It’s no surprise that Nas’ Illmatic debut album is still thumping at the heart of hip-hop 20 years later.
Known as one of the greatest hip-hop albums of all times with Nas’ raw talent and gritty lyricism, Illmatic continues to make big waves in the industry with the Nas: Time Is Illmatic documentary topped off with a year-long educational initiative.
The 74-minute film, which first premiered at the Tribeca Film Festival in April, is available in theatres, on demand and iTunes, and will be screened across the nation during a tour throughout the month.
Filmmakers One9 and Erik Parker, who attended a press conference Monday, September 9th with Nas at the Tribeca Film Studios, said this isn’t a film about hip-hop but rather an American story. The film strays away from the typical music documentary as it revisits the 41-year-old’s vicious Queensbridge, New York, childhood and tells the bigger story of the influences, such as his brother Jungle and their jazz musician father Olu Dara that helped shaped his music.
“We had to sacrifice a lot of (the music) to tell about the influences that made Nas who he is to make that album,” said Parker, the writer and producer. “If we don’t understand the people in Illmatic, we miss a great opportunity to make a change.”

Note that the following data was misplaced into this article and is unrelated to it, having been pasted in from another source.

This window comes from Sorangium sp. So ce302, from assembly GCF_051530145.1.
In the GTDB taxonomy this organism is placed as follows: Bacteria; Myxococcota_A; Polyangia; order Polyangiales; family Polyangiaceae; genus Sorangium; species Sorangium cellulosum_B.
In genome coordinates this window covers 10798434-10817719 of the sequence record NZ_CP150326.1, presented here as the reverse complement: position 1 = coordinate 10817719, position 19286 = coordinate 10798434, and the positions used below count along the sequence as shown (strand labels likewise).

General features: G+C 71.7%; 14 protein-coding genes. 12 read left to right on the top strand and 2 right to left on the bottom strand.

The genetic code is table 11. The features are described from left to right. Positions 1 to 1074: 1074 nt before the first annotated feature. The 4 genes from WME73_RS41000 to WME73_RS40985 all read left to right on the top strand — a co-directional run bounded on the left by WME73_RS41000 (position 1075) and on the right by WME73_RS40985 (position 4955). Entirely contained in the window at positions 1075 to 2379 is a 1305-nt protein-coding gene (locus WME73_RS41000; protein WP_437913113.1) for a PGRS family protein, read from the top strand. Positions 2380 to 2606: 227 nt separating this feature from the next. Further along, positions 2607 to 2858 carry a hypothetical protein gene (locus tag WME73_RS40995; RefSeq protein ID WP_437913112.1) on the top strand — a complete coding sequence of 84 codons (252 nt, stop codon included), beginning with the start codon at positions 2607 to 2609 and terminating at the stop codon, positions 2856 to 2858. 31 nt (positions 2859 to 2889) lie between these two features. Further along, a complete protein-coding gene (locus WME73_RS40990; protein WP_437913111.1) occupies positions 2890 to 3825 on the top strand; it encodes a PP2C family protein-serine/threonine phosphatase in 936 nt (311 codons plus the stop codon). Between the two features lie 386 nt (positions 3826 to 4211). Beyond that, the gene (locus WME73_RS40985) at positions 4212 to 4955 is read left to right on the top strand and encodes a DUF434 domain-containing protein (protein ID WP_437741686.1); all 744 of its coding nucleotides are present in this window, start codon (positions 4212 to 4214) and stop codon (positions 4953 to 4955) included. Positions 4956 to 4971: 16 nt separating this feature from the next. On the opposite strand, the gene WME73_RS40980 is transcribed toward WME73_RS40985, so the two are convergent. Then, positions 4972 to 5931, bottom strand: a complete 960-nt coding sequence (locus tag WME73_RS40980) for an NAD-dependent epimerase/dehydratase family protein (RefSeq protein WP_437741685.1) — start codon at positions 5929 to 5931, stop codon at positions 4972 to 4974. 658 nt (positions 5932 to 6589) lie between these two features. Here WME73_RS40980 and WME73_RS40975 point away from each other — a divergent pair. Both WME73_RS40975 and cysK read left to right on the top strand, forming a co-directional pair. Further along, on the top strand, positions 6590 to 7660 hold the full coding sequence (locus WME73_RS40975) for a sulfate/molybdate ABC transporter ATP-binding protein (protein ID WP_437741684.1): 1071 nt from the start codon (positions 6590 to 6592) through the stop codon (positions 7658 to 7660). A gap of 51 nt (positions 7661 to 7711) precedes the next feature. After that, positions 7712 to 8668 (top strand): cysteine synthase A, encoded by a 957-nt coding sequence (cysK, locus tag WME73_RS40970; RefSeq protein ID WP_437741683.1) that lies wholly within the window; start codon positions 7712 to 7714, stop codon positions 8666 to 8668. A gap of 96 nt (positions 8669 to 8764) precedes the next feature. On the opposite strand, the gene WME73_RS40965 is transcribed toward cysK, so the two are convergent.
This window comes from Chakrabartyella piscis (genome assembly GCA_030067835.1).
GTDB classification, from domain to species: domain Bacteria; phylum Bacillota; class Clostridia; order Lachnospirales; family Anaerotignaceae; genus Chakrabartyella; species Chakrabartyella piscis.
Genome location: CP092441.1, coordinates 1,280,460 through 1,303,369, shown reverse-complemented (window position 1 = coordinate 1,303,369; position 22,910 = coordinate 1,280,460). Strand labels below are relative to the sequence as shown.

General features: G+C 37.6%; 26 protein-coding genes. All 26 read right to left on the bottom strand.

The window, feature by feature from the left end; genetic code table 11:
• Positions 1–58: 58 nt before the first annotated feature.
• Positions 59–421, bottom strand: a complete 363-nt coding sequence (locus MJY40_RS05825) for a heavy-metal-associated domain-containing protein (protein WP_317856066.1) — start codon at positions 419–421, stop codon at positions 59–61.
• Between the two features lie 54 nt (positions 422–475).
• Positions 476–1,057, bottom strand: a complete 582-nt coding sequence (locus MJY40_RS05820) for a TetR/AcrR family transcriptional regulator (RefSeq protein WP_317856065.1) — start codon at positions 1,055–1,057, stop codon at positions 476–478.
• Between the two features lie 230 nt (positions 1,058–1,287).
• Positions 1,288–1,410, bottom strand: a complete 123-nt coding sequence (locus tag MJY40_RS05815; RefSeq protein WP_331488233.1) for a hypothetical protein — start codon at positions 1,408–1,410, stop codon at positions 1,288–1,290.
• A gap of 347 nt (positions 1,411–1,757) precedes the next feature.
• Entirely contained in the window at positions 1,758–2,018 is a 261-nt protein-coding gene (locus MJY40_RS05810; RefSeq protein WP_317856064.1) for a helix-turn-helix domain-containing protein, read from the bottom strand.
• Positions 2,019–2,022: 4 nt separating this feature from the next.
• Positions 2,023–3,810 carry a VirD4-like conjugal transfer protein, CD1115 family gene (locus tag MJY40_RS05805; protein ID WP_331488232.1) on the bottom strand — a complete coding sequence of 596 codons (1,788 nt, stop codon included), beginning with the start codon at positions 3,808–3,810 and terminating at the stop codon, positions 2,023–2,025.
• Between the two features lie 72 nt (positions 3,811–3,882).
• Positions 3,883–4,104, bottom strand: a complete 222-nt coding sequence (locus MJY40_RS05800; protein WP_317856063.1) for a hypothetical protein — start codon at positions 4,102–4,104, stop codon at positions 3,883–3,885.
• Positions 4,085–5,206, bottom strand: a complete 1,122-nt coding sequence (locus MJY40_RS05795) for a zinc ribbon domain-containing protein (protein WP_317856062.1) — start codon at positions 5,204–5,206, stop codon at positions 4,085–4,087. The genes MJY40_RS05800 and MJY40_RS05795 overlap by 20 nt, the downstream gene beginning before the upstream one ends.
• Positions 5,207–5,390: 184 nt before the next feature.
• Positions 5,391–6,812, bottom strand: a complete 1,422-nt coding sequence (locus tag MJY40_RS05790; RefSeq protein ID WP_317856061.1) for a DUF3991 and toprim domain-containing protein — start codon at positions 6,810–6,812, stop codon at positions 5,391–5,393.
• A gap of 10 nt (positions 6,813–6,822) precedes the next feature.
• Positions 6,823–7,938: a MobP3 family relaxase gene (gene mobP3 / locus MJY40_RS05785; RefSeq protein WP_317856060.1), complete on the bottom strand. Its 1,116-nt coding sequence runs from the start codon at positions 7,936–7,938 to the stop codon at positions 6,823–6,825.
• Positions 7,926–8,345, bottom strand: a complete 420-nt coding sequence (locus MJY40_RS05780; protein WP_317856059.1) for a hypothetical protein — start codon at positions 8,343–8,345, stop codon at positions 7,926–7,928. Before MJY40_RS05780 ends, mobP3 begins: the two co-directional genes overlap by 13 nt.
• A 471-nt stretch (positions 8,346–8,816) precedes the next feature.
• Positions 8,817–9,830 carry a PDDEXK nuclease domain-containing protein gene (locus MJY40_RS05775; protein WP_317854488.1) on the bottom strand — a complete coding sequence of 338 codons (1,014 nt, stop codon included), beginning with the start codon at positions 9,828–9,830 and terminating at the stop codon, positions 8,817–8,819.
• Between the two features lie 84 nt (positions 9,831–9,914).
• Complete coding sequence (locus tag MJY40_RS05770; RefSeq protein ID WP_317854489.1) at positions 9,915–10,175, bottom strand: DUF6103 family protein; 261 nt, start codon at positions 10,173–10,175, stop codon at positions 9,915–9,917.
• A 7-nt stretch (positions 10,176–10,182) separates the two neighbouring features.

Nas, who dropped out of school after the eighth grade, sat astonished at the thought of a film that surrounded his life and hopes it will motivate young artists to overcome their odds.
“If you’re from the streets, you kinda feel like prestigious schools are not for you,” said Nas, mentioning his honor last year of the Nasir Jones Hiphop Fellowship via Harvard. “I was surprised that I fit the idea. To bring me there was saying to America: We have to bridge the gaps between those guys in the streets.”
The education program, facilitated by Tribeca Film, Illa Films and the Hip-Hop Education Center, features an interactive web portal with lessons on songwriting, storytelling, researching, documentation, filmmaking, archiving and remixing Nas’ music. There will also be presentations in key communities in New York, Los Angeles, Detroit, Philadelphia and Oakland.
“It’s important that everyone in rap reaches out to young artists,” said Nas, who is admired for his one love for his community. “Then, it’s up to that young artist to show up, and that’s where it gets real.”
“Back then, it wasn’t about ‘I’ma get rich tomorrow.’ It was to give people the story that came after Chuck D, after Eric B, after Kool G, after Ice Cube. We were like reporters who came after the greats,” Nas recalls.
He said the film helped him remember the beginnings and gave him the footing to do what he’s supposed to do today.
“I needed this,” says Nas.